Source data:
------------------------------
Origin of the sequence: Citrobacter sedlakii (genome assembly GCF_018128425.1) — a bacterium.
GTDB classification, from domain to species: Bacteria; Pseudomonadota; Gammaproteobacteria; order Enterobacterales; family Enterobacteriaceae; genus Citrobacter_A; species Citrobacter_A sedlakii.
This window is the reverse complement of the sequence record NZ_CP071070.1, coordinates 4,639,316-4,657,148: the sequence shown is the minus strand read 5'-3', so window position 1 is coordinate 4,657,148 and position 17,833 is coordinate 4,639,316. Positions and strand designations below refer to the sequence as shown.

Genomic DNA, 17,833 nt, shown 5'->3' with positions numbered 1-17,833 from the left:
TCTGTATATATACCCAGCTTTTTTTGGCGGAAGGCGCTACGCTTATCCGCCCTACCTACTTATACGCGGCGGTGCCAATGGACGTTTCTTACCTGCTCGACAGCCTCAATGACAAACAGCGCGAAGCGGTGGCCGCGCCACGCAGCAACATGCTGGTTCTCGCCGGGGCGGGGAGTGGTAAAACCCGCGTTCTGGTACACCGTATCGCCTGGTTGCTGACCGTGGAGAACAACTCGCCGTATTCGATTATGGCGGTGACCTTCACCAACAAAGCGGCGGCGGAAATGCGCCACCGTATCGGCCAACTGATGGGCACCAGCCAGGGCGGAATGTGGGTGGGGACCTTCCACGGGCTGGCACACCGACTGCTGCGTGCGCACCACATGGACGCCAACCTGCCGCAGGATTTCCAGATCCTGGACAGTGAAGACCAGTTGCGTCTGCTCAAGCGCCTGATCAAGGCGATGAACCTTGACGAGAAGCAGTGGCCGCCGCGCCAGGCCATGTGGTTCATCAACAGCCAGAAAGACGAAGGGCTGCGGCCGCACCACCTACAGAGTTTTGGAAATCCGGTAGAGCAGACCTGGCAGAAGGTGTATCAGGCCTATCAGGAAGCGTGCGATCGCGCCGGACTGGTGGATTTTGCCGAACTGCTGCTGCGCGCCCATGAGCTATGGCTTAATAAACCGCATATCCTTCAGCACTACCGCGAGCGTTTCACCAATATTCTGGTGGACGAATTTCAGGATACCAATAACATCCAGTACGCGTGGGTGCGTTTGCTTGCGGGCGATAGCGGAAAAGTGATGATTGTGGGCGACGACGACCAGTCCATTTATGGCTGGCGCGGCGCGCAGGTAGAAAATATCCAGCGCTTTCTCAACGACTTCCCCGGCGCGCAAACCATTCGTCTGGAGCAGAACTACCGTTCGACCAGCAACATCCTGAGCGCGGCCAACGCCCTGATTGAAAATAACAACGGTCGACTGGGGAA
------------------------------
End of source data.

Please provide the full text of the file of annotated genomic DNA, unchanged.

Origin of the sequence: Citrobacter sedlakii (genome assembly GCF_018128425.1) — a bacterium.
GTDB classification, from domain to species: Bacteria; Pseudomonadota; Gammaproteobacteria; order Enterobacterales; family Enterobacteriaceae; genus Citrobacter_A; species Citrobacter_A sedlakii.
This window is the reverse complement of the sequence record NZ_CP071070.1, coordinates 4,639,316-4,657,148: the sequence shown is the minus strand read 5'-3', so window position 1 is coordinate 4,657,148 and position 17,833 is coordinate 4,639,316. Positions and strand designations below refer to the sequence as shown.

Genomic DNA, 17,833 nt, shown 5'->3' with positions numbered 1-17,833 from the left:
TCTGTATATATACCCAGCTTTTTTTGGCGGAAGGCGCTACGCTTATCCGCCCTACCTACTTATACGCGGCGGTGCCAATGGACGTTTCTTACCTGCTCGACAGCCTCAATGACAAACAGCGCGAAGCGGTGGCCGCGCCACGCAGCAACATGCTGGTTCTCGCCGGGGCGGGGAGTGGTAAAACCCGCGTTCTGGTACACCGTATCGCCTGGTTGCTGACCGTGGAGAACAACTCGCCGTATTCGATTATGGCGGTGACCTTCACCAACAAAGCGGCGGCGGAAATGCGCCACCGTATCGGCCAACTGATGGGCACCAGCCAGGGCGGAATGTGGGTGGGGACCTTCCACGGGCTGGCACACCGACTGCTGCGTGCGCACCACATGGACGCCAACCTGCCGCAGGATTTCCAGATCCTGGACAGTGAAGACCAGTTGCGTCTGCTCAAGCGCCTGATCAAGGCGATGAACCTTGACGAGAAGCAGTGGCCGCCGCGCCAGGCCATGTGGTTCATCAACAGCCAGAAAGACGAAGGGCTGCGGCCGCACCACCTACAGAGTTTTGGAAATCCGGTAGAGCAGACCTGGCAGAAGGTGTATCAGGCCTATCAGGAAGCGTGCGATCGCGCCGGACTGGTGGATTTTGCCGAACTGCTGCTGCGCGCCCATGAGCTATGGCTTAATAAACCGCATATCCTTCAGCACTACCGCGAGCGTTTCACCAATATTCTGGTGGACGAATTTCAGGATACCAATAACATCCAGTACGCGTGGGTGCGTTTGCTTGCGGGCGATAGCGGAAAAGTGATGATTGTGGGCGACGACGACCAGTCCATTTATGGCTGGCGCGGCGCGCAGGTAGAAAATATCCAGCGCTTTCTCAACGACTTCCCCGGCGCGCAAACCATTCGTCTGGAGCAGAACTACCGTTCGACCAGCAACATCCTGAGCGCGGCCAACGCCCTGATTGAAAATAACAACGGTCGACTGGGGAA